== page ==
The first Friday in April was a gorgeous warm and sunny day. The girls were relaxing in their rooms, and I started preparations for dinner. Kat arrived home from work and went outside to light the grill. A few minutes later, the propane ran out and she left to get a replacement tank. Once she returned, I stuck my head out the door to see how things were going and I saw flames shooting up from the open grill. We immediately called 911, but in just minutes, the whole grill was engulfed in flames. The flames found the fence alongside the garage, caught the side of the house and shot into the attic, and soon after that the entire house was engulfed with smoke and fire. Three fire trucks quickly arrived on the scene to try to limit the damage, but in the end it was just too much too fast. I can’t even describe the helpless feeling of watching the house burn, unable to do anything about it. Fortunately we all escaped safely, me, Kat, the girls, and my cat Tillie.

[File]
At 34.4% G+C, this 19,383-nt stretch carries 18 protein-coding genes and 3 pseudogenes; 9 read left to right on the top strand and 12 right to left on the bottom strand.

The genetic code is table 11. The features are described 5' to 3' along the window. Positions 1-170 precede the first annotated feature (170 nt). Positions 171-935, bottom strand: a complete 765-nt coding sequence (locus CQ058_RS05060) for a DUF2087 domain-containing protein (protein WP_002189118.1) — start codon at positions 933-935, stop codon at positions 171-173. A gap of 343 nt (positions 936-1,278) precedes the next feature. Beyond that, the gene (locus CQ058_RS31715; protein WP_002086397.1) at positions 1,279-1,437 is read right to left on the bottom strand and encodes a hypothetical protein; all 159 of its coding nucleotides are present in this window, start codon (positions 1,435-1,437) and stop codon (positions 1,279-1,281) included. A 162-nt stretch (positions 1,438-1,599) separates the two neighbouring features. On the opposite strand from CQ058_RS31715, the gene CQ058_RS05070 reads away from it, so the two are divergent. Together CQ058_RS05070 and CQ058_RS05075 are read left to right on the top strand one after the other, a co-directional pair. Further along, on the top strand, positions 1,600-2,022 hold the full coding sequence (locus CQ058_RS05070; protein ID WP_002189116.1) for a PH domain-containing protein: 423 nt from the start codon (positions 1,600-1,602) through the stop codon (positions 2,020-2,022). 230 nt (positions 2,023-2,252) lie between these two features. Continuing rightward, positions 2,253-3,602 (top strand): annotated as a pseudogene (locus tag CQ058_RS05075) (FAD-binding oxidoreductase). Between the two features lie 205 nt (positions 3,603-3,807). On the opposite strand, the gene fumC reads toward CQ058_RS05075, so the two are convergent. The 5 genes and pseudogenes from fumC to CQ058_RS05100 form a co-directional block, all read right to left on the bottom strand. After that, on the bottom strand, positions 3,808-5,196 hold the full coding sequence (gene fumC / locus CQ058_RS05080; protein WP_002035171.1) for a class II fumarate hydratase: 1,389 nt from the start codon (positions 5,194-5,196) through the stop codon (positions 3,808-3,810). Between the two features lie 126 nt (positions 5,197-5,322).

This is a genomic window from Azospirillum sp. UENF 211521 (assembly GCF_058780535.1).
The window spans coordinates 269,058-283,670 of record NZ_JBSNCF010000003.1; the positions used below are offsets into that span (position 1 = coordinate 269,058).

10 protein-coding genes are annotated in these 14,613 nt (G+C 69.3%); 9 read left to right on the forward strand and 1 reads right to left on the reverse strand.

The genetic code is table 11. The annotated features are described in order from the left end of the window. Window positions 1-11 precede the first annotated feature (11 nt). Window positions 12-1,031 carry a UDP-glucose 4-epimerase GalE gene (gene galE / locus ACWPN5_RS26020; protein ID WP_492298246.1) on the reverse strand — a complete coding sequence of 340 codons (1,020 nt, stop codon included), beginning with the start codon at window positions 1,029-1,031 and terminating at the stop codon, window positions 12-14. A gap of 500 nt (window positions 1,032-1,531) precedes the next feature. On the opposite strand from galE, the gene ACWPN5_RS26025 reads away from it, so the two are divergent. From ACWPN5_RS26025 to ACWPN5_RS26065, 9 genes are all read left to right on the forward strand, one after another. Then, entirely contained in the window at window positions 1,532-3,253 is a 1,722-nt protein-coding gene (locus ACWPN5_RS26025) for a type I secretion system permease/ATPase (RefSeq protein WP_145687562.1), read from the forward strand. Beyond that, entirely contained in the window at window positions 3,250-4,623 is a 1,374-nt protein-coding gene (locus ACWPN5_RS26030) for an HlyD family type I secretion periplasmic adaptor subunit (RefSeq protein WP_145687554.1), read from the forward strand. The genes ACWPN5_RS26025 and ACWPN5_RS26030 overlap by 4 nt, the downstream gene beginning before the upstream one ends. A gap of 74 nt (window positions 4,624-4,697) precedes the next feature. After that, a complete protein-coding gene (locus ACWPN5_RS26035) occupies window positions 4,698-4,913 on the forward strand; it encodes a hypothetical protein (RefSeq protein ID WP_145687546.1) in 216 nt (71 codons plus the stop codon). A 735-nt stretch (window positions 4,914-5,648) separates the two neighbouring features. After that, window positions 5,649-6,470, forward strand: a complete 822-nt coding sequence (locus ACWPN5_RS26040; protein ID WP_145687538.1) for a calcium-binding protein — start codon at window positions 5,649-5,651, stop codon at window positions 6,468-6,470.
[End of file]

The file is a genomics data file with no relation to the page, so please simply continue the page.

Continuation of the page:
Kat, the girls, and Tillie and I all moved into the Residence Inn, intending to be there about 4 months while the house was renovated. Over the next several weeks, we settled in and got accustomed to our new home away from home. It was so nice being back in the East end of town; Kat was only about 5 or 10 minutes away from work and I was much closer as well. My schedule at the Judicial Center had changed in March due to the virus; we were working only 2-3 days per week in order to limit the amount of employees in the building at one time. As spring led into summer, I took advantage of my new found free time and went for long walks in the Parklands, arriving at the Strand trailhead at dawn and enjoying the early morning birds, deer and beautiful sunrises.